Here are the words we learned in the lesson about gender and number.
We can combine them to make a sentence.
It's almost perfect... We just need to add the case endings.
Now it's grammatically perfect. It's a sentence without verbs! And we can even switch the words to make another sentence.
We don't even need two different words, we can use the same word twice in a sentence.
How do you say "the beautiful is beautiful" in Arabic?
The sentences we just built are nominal sentences. A nominal sentence is a sentence without any verb.
There is something in Arabic called jumla ismiyya that is translated to nominal sentence. But the Arabic jumla ismiyya is really a sentence that starts with a noun. It can have verb (just not the first word in the sentence) and it can be nonverbal like the English definition of a nominal sentence.
In English we can't really make nominal sentences. You can see that the translations are verbal sentences because they contain the verb "to be". Arabic does not have a verb for "to be" and does not need it. Therefore, nominal sentences are very common in Arabic.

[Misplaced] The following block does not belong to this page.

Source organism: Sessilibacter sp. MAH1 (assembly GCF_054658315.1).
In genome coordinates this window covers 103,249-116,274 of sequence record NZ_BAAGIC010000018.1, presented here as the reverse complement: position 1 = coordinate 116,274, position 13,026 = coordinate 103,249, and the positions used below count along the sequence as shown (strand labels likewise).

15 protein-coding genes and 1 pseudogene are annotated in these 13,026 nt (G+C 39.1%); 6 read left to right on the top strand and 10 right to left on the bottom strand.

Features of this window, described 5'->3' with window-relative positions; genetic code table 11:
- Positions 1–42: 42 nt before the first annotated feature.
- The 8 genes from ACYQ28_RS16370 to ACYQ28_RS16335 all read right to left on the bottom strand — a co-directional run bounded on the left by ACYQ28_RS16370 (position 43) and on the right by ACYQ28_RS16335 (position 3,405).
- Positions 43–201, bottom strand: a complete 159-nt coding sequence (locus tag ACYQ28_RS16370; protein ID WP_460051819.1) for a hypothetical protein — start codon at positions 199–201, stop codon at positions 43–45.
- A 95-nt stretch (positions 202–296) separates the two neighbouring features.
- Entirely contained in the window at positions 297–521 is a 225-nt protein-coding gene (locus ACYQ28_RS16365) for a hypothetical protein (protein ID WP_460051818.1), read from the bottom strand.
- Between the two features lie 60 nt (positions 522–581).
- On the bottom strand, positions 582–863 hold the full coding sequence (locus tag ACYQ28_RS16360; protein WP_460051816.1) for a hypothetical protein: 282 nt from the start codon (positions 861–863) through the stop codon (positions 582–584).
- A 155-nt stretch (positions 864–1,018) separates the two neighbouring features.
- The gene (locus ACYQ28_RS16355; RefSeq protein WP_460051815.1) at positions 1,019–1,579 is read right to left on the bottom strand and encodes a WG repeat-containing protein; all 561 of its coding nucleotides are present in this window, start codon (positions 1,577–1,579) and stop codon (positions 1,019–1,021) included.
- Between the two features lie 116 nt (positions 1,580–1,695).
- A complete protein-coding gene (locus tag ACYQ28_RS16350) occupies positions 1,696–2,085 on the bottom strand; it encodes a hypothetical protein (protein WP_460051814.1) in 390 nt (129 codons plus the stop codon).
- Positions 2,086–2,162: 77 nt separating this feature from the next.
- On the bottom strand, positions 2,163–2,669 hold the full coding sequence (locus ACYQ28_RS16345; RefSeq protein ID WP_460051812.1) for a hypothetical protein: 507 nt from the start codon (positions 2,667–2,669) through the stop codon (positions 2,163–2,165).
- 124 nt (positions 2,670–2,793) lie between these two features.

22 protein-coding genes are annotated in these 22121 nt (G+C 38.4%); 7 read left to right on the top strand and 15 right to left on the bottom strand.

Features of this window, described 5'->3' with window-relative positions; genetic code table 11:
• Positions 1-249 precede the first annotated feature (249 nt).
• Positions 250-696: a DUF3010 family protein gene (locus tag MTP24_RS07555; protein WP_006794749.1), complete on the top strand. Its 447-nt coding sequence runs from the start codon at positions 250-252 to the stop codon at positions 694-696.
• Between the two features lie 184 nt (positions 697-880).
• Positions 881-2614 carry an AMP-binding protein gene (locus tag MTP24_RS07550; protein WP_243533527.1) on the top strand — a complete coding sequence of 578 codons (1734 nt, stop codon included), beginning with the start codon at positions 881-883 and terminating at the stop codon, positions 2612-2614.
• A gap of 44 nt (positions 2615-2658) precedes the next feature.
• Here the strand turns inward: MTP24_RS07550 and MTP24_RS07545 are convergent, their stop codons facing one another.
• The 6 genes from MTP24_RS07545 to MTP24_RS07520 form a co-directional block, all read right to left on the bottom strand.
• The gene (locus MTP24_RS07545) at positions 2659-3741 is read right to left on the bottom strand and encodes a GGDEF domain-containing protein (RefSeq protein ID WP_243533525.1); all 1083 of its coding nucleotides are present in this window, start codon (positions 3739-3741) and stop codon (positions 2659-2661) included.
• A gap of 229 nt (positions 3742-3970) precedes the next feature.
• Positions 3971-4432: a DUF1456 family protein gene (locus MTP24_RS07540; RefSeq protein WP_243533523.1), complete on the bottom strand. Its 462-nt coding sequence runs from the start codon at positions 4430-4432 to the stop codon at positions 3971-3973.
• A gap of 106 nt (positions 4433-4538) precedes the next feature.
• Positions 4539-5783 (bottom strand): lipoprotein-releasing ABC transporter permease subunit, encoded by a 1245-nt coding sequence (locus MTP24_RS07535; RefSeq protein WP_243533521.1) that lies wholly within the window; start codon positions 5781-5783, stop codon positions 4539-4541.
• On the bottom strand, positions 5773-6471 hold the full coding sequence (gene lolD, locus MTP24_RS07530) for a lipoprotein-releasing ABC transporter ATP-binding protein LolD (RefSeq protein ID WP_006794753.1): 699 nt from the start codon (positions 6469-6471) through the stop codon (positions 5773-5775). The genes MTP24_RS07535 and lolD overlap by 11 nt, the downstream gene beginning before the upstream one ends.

Later, we are going to look at other types of nominal sentences. But for now we will focus on nominal sentences that contains only substantives and/or adjectives. That type of nominal sentence follow these rules:
We will now go through the rules one by one, and look at some examples.
A nominal sentence have two parts. Let's call them the "definite part" and the "indefinite part".
The definite part is a word in definite form and the indefinite part is a word in indefinite form.
But those parts can have many words added to them.
A nominal sentence therefore consists of two or more words.
For example, here is a sentence with four words.
There are four words in this sentence but only two parts. The definite part is "alwaalidu" (the father) that has the word "aljamiilu" (the beautiful) added to it. The indefinite part is "waalidun" (father) that has the word "jamiilun" (beautiful) added to it.
Here we see a difference in philosophy between Arabic grammar and English grammar. In English grammar philosophy, we would say that "alwaalidu aljamiilu" (the beautiful father) is the definite part and "waalidun jamiilun" is the indifinite part. En Arabic grammar, we say that only "alwaalidu" (the father) is the definite part and only "waalidun" (father) is the indefinite part. The other word are considered additions.